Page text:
One of the most obvious ways of staying sober after recovery is by avoiding temptation, that is, staying away from all alcohol and situations where it might be present.
When you start to think of all the places alcohol is present – restaurants, weddings, parties, concerts, your friends’ backyard barbeque – it starts to sound like the only alcohol-free place is your own home. You might be asking, shouldn’t recovery prepare me for more than just that?
Well, you’re definitely right. Recovery isn’t just about overcoming an addiction to alcohol, it’s about learning how to integrate back into the routines and events of normal, everyday life without falling into past bad habits. Recovery isn’t about saying no to everything fun, living in fear and not trusting yourself. On the contrary, it’s about being so secure in your recovery and so rooted in a life of freedom that situations involving alcohol fail to be as tempting as they once were.
That being said, it’s always good to practice some good self control in these situations and be sure to not push yourself further than you’re ready or willing to go.
Talk to your friends
Having an open and honest conversation with your friends about why you’ve chosen to remain sober can be very helpful. Be sure to have the conversation with them before you find yourselves out at a bar, and their alcohol consumption leads them into peer pressure.
Talking with them ahead of time allows them to see your side of the situation, and possibly will encourage them to help you stay committed throughout the evening. In addition, it will provide an opportunity for them to ask you questions about why you wish to remain sober, or how long you’re going to be abstaining from alcohol.
Prepare yourself for reactions
If your friends are people who frequently drink, your decision to quit might be threatening to them; they might view it as an indirect comment on their own habits and feel judged or shameful by your choice, not by anything you might or might not have said. Be prepared for reactions of self defense, confusion or dissatisfaction. While some friends might be completely supportive of your choices, others might experience anxiety around it, especially if the friendship relies heavily on the title of “drinking buddies.”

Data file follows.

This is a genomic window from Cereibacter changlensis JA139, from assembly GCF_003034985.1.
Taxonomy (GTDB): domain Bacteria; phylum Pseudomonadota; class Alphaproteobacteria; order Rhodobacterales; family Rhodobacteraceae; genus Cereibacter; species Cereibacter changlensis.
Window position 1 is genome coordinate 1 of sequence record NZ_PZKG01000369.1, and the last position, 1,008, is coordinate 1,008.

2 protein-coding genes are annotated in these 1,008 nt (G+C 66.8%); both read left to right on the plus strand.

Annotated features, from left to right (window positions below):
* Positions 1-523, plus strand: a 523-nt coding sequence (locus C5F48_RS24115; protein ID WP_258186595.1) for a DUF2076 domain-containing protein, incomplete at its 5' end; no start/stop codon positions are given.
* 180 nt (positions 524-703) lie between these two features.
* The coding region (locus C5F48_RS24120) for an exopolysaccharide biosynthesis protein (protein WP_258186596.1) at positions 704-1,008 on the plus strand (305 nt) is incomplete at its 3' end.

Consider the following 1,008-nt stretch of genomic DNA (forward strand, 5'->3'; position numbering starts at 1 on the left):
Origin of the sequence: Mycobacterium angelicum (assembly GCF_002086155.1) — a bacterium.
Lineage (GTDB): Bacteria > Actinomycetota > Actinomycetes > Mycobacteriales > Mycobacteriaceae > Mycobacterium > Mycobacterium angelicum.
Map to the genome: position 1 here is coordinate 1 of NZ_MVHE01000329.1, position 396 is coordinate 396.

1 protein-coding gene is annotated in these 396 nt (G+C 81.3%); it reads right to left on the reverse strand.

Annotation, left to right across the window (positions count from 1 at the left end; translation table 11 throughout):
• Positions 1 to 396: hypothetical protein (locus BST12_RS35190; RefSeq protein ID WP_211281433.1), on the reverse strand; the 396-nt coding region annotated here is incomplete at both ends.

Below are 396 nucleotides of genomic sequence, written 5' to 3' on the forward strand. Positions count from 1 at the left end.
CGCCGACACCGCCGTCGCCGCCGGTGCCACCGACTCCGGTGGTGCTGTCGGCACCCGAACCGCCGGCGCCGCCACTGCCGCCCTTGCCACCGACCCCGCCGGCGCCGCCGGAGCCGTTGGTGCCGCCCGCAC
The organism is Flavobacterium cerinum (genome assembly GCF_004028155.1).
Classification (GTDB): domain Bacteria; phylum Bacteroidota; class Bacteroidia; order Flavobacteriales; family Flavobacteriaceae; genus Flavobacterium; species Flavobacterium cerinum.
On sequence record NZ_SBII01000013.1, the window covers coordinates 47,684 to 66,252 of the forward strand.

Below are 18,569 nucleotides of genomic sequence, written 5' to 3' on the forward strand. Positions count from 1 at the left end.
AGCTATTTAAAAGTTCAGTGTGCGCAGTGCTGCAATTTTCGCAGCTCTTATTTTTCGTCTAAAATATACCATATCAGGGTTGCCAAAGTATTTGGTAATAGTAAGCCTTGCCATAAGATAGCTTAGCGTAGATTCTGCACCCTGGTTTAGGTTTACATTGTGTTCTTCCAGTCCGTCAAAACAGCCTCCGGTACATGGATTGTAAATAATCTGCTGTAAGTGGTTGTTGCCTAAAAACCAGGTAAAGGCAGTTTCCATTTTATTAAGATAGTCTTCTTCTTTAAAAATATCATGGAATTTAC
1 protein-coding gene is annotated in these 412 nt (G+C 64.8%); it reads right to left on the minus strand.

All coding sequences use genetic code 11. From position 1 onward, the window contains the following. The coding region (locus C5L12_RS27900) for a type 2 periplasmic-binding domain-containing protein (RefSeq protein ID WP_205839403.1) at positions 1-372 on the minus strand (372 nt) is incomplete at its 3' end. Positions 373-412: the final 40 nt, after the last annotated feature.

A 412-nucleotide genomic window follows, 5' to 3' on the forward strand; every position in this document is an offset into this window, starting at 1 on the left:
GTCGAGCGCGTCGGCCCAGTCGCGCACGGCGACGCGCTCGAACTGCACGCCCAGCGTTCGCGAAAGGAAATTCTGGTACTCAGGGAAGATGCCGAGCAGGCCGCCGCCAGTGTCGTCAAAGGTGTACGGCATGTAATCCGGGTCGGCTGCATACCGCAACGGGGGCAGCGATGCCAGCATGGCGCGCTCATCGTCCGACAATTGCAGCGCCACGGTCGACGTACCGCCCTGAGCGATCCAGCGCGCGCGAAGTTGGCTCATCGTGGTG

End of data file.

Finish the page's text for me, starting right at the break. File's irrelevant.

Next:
Order something else to drink
When you are out with your friends or socializing at a party, it definitely can feel more natural to have a drink in your hand. Ordering a soda or even a virgin beverage will help you feel less awkward, plus it’ll give you something to do with your hands – very important during potentially uncomfortable small talk conversations. And if someone offers to get you a drink, don’t feel any shame in saying “No thanks, it’s just soda for me.”
Have a wingman
Whether you’ve chosen to disclose your sobriety to friends or not, it’s always a good idea to have a wingman, someone who knows you’re abstaining from alcohol and who can serve as an accountability partner throughout the evening. Having a previous agreement with them, where they come and check on you periodically or who you go to when you feel tempted, can be incredibly helpful in keeping you committed to your sobriety.
Remind yourself why you don’t do that anymore
If everyone around you is drinking and you feel tempted to enter in, remind yourself of where you’ve come from and the journey you’ve walked towards recovery. It’s easy to forget when you’re wrapped up in the moment that all it could take is one drink to send you back to the beginning. When you remind yourself: 1) how far you’ve come, and 2) how one drink is absolutely not worth it, you can keep yourself grounded and give yourself the strength to simply say no.
Dip out early
Sometimes the temptation is too great or the party is too wild and you just don’t want to be there anymore. That’s absolutely okay. No one says you can’t leave early. In fact, it would be better to leave early and risk disappointing people than to threaten your recovery by staying in a tempting, rowdy environment. While it’s good and healthy to learn how to be present in situations involving alcohol, it’s never good to push yourself further than you’re ready or put your recovery at risk.
Find a supportive group of people
At Real Recovery Sober Living, it’s all about learning how to live a life of adventure and fun while remaining sober. Being sober isn’t supposed to suck the joy out of everything, rather, it’s about learning how to embrace the freedom that comes from a life of sobriety. Regardless, there are still challenging times, moments of difficulty, but that’s what communities are for. Sober support groups, such as those found at Real Recovery offer support and encouragement throughout the whole recovery process, giving those striving to remain sober a firm foundation from which to grow.
To learn more or reach out to a support group, contact Real Recovery Sober Living today at 855-363-7325.